Simone Ngongi-Lukula Former Education Equity Fellow, MassINC

As the proud daughter of Congolese immigrants and a product of public schooling, Simone aims to identify and reimagine how social investments and philanthropic practices can address structural racism, promote justice, and advance more equitable outcomes in education that support our most vulnerable populations.

Simone graduated from Wheelock College Boston University in 2018. She recently graduated from the University of Pennsylvania in 2020, where she earned a master’s degree in Urban Education Policy.

Her research interests build on work initiated at the Technical Education Research Center in Cambridge, MA. Her experience as a research assistant on three National Science Foundation-funded projects allowed her to examine how systemic racism in education impacts access to quality teaching and learning experiences among urban, Students of Color.

As a graduate student and researcher at the University of Pennsylvania, Simone’s work focused on culturally sustaining practices that work to eradicate structural inequities that shape the school experiences and academic achievement of urban, immigrant students. She studied the identities of urban, immigrant youth through a transcultural lens, focusing on how the strengths and skills that come out of their migration journey can be used as a tool for learning.

Simone has committed her life’s work to improving the educational, and in turn, life opportunities of those whose identities and voices have been marginalized, ostracized, and silenced.

In her spare time Simone enjoys traveling, reading, and brunch!

ARTICLES By Simone Ngongi-Lukula

Tapping the Power of Health Pathways in Early College High Schools

In a complementary discussion paper, we suggest Massachusetts can meet a growing need for skilled workers by weaving more robust career pathways into Early College programs. To demonstrate what this approach might look like in practical terms, MassINC partnered with the Massachusetts Business Alliance for Education to produce this blueprint for Early College health pathways.

Early College as a Scalable Solution to the Looming Workforce Crisis

Previous MassINC research shows Massachusetts’s relatively young Early College programs are demonstrating impressive performance increasing college access and persistence. This discussion paper looks at the potential to build on this success, leveraging Early College as a strategy to meet our growing need for skilled workers. We explore this opportunity through the lenses of developmental psychology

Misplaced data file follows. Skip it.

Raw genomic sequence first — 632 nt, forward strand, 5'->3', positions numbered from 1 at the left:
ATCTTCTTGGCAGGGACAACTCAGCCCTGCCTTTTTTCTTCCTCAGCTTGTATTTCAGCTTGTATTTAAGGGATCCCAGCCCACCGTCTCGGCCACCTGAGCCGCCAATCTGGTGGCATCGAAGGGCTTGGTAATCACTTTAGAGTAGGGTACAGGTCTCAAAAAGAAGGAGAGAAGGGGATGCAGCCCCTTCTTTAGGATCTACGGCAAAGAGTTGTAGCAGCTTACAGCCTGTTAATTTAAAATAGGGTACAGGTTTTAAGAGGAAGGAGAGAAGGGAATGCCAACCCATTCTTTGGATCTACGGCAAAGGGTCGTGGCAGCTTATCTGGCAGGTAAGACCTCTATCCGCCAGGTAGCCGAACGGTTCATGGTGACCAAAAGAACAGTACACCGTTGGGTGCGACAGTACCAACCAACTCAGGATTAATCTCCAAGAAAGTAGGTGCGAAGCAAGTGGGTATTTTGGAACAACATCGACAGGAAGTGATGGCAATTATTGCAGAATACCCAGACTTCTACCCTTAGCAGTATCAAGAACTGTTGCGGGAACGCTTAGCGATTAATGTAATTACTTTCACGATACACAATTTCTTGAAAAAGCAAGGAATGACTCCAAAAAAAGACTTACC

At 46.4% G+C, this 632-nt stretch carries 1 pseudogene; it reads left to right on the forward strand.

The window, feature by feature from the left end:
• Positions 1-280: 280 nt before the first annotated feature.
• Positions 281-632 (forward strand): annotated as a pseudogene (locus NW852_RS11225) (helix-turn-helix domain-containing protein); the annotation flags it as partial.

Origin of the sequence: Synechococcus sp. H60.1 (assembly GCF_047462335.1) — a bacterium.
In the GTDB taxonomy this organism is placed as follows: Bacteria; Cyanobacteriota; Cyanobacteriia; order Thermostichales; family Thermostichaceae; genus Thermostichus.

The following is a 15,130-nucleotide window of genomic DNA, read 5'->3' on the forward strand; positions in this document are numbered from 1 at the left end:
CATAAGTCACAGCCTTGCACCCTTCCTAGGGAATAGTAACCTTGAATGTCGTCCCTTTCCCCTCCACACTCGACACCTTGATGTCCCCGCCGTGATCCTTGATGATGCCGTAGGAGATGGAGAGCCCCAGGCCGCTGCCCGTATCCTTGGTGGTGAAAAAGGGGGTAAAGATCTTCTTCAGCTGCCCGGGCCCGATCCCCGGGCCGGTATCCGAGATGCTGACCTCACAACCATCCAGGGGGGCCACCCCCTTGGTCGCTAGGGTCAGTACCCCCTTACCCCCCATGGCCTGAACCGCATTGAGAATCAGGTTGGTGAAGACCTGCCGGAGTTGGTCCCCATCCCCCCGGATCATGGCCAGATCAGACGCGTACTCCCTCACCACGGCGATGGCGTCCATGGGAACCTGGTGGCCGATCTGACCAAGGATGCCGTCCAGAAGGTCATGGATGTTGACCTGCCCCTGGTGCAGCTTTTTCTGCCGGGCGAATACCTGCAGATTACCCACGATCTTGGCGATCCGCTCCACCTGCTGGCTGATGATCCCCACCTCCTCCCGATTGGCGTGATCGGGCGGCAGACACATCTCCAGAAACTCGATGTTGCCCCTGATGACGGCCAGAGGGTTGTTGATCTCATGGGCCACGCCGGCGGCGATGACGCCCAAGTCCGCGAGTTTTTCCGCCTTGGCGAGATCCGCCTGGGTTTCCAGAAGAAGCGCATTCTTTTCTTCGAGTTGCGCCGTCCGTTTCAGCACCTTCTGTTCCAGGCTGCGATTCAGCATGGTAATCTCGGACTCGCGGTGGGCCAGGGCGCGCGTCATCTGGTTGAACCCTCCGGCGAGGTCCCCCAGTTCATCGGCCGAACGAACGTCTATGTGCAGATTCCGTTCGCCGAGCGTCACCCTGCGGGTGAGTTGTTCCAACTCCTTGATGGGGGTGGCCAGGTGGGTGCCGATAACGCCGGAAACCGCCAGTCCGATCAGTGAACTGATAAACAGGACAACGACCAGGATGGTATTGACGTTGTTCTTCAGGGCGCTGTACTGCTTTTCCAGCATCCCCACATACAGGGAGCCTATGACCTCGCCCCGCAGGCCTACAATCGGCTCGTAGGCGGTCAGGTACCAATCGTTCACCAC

New Data Shows Early College is Delivering as Promised for Massachusetts

Massachusetts’ Early College initiative is quietly establishing a new standard for rigorously evaluating a strategic effort that aspires to increase educational outcomes for students across the state. This research brief sheds light on this evaluation framework and the impressive performance that the methods reveal to date. We then surface unanswered research questions and evaluation challenges

Sizing Up Massachusetts’ Looming Skilled-Worker Shortage

In an extensive 2014 report with the UMass Donahue Institute, MassINC predicted the 2020’s would be the first decade in Massachusetts history to post a reduction in the state’s working-age, college-educated population. Drawing on the limited data available, this research brief explores how the COVID-19 pandemic disruption could impact our previous estimate. The analysis surfaces

Investing in Success

Findings From a Cost–Benefit Analysis of Massachusetts Community Colleges

Building on 2021 MassINC research, this new report provides a rigorous and comprehensive cost-benefit analysis of Massachusetts community colleges. The findings document large returns to students who graduate with certificates or degrees. While taxpayers also realize substantial fiscal benefits on a per-degree basis, low graduation rates mean returns on state expenditure are minimal in the

Choosing Integration

A Discussion Paper and Policy Primer

Choosing Integration describes how economic segregation leads to high levels of racial and ethnic inequality in Massachusetts and contrasts this serious structural issue with the significant benefits that all students realize when they attend schools that are fully integrated by race, ethnicity, and income. The analysis, funded by Policy for Progress, shows Massachusetts has seen

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